Rockville City Council member Julie Palakovich Carr filed her paperwork this week to run for District-17 in the Maryland House of Delegates.
Palakovich Carr, a two-term member on the Rockville City Council, said she wanted to run for state government because she believes she can have a greater impact on education, transportation and economic issues at the state level.
“I decided to run because I think it's important to be pushing progressive reforms in Annapolis,” Palakovich Carr said.
Among the issues she wants to push at the state level, Palakovich Carr said she wants to pass mandatory paid sick leave, improve state inspections for childcare centers and get more funding for public transit projects such as the County-proposed bus rapid transit projects on Rockville Pike, Viers Mill Road and Colesville Road.
Palakovich Carr, a public policy manager at the American Institute of Biological Sciences, was first elected to the Rockville City Council in 2013 as part of the progressive political-bloc Team Rockville. Palakovich Carr, who bills herself as a “policy wonk,” was a sponsor of the City’s Fostering Community Trust Ordinance which bars Rockville officials from helping to enforce federal immigration law.
“The City Council can only peripherally weigh in on those… where the state government has much more of a central role,” Palakovich Carr said.
The ordinance was a contentious issue for the mayor and City Council, with Rockville Mayor Bridget Donnell Newton claiming some of the supporters for the ordinance on the Council were doing so for “political” reasons.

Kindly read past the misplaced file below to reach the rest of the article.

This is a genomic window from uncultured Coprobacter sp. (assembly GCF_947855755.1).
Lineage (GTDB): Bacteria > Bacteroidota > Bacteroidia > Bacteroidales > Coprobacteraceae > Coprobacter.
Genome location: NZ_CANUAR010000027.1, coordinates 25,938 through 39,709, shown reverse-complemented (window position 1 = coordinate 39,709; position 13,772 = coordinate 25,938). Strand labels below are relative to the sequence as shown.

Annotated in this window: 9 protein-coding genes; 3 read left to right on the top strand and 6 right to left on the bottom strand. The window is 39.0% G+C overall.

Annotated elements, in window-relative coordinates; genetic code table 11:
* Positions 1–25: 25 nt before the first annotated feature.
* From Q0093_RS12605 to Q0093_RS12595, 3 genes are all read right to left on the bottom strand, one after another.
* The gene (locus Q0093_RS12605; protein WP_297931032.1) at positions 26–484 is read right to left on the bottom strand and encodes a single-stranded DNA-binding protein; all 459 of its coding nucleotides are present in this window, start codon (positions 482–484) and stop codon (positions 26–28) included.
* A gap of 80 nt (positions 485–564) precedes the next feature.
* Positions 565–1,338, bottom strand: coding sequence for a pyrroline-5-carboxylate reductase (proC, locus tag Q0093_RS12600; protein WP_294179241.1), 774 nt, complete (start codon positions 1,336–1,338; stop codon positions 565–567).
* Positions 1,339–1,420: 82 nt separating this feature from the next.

Palakovich Carr is running for Maryland District-17, which covers Rockville and Gaithersburg, but she is not the only candidate running. Currently three state delegates represent District-17: Democrats Kumar Barve, James Gilchrist and Andrew Platt.
If Palakovich Carr does not win the Democratic Primary in June, she would still be eligible to run for reelection on the Rockville City Council.
Barve, a former congressional candidate, told the Sentinel he is running for reelection in 2018. Barve was first elected to the House of Delegates in 1990 and now serves as the chair of Environment and Transportation Committee.
Barve said the decision to run for reelection and not any other offices was an easy decision for him.
“I’m not eyeing any other office at this time,” Barve said.
Barve brands himself as a strong environmentalist, and takes credit for the state’s new ban on fracking, a bill on which Barve served as cosponsor.
"I'm the guy who banned fracking basically,” Barve said.
Maryland’s primary election is June 26, 2018. Gilchrist and Platt could not be reached to comment by publication time of this article.